PFAS Updates


Evolution of Regulatory Efforts in Responding to PFAS Contamination in Our Drinking Water Sources – Upcoming Cleanup Levels

Per- and polyfluoroalkyl substances (PFAS) are a family of thousands of synthetic chemicals that have been manufactured and used in thousands of commercial and household products since the 1940s.

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Products With PFAS & Effects

Due to their widespread use in surface coatings, surfactants, resins, molds, rubber, etching, and plastics, they could be present in any environment. They are highly toxic, very mobile, and persistent in the environment, and they bioaccumulate in animals and the human body.

Industries Imapcted by PFAS

They have been discovered at fire training facilities, fire stations, refineries, military bases and training centers, commercial and private airports, wastewater treatment plants, landfills, lands with biosolid application, rail yards, chemical facilities, plating facilities, textile/carpet manufacturers, and residential areas with septic systems. Sites with Class B Firefighting systems that utilized Aqueous Film Forming Foam (AFFF) fire suppressant are one of the high-probability PFAS sites that require a thorough investigation of the soil and groundwater for contamination.

Current Protocols

Depending on the source of funding and the oversight regulatory agency for a cleanup project, which could be either Federal or State level projects, EPA’s and State established levels shall be used as the recommended cleanup level for a contaminated site.

Overview of Regulatory Efforts in Enforcing PFAS Cleanup

Since discovery of PFAS in our drinking water sources, regulatory efforts have been escalated to address these forever chemicals in our supplies. From 2016 we have seen ever-changing limits being established in terms of notification levels, response levels, public health goals (PHG), health advisories, etc. but none of these values are currently enforceable by regulatory agencies.

Enforcement/ Remediation Target Goal

This will change soon as U. S. Environmental Protection Agency (EPA) is planning to establish Maximum Contaminant Levels (MCLs) in drinking water for perfluorooctanoic acid (PFOA) and perfluorooctane (PFOS) by September 2022 as it was indicated in the EPA’s “October 2021 PFAS Strategic Roadmap”.

Existing Cleanup Levels

Meanwhile, on June 15, 2022, EPA updated the Interim Drinking Water Health Advisories for PFOA and PFOS from 70 parts per trillion (ppt) for both, to 0.004 ppt for PFOA, and 2 ppt for PFOS. At the same time, EPA also issued final health advisories for two other PFAS, perfluorobutane sulfonic acid and its potassium salt (PFBS) and for hexafluoropropylene oxide (HFPO) dimer acid and its ammonium salt (“GenX chemicals”). These values are 2,000 ppt and 10 ppt, respectively. These new levels published by EPA show how hazardous these chemicals are and we need to remove them effectively and practically from our drinking water supplies.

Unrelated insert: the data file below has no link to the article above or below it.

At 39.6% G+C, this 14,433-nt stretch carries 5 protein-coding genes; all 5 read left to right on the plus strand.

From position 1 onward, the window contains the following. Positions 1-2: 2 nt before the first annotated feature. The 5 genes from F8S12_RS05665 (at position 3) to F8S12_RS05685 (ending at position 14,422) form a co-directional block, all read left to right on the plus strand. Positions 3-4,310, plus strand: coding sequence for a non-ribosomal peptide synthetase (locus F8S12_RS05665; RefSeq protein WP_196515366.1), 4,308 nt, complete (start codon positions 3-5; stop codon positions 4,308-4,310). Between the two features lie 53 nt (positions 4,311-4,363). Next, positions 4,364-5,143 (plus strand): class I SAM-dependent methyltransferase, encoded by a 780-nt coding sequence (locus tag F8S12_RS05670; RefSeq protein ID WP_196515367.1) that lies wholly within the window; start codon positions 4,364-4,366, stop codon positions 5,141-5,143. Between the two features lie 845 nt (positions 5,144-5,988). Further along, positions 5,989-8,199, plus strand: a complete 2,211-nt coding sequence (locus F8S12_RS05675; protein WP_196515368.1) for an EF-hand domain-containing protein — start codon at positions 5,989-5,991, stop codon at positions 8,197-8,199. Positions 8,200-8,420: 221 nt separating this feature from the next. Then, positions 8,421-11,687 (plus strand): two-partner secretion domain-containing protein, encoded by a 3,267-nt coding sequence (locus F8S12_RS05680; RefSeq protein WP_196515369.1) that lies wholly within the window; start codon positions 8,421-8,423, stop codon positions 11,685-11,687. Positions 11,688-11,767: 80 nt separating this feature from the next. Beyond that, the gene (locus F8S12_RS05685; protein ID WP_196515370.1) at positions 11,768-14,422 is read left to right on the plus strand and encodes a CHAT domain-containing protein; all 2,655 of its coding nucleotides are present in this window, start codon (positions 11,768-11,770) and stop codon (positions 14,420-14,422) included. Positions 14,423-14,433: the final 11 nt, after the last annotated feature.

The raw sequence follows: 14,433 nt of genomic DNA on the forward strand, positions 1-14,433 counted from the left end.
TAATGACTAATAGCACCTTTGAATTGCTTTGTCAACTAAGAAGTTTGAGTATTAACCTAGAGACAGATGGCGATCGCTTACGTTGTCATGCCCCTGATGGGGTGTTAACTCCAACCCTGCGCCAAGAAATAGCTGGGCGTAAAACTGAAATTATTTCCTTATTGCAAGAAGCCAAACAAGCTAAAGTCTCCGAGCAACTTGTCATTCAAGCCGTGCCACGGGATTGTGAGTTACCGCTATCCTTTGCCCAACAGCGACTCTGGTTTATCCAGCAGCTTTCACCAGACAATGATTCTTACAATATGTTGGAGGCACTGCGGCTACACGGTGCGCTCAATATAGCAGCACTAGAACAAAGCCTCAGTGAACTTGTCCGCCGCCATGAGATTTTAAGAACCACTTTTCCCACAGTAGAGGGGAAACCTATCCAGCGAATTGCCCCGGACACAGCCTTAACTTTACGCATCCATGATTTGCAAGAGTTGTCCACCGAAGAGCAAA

California Levels

In California, the State Water Resources Control Board lowered the response level, at which remediation is required, to 10 ppt for PFOA and 40 ppt for PFOS. All these values are subject to change as we have seen in the past few years. The California EPA – Office of Environmental Health Hazard Assessment (OEHHA) has 7 parts per quadrillion for PFOA, and 1 part per trillion for PFOS as the recommended PHG. A PHG is the amount of a chemical in drinking water at which adverse health effects are not expected to occur from a lifetime of exposure.


Everyone is Contaminated by PFAS

Still not sure what PFAS is or how it is negatively effecting the planet? This short video explains where PFAS started and how it now affects 99% of the worlds population.

California Water Board

This webpage provides a general background on PFAS, information on where PFAS data is being collected across the state, announcements for current Water Board events, links to past Water Board events, and links to other state entities implementing efforts on PFAS.

United States Environmental Protection Agency

The EPA released four drinking water health advisories for PFAS. EPA also announced that it is inviting states and territories to apply for $1 billion in Bipartisan Infrastructure Law grant funding to address PFAS and other emerging contaminants in drinking water.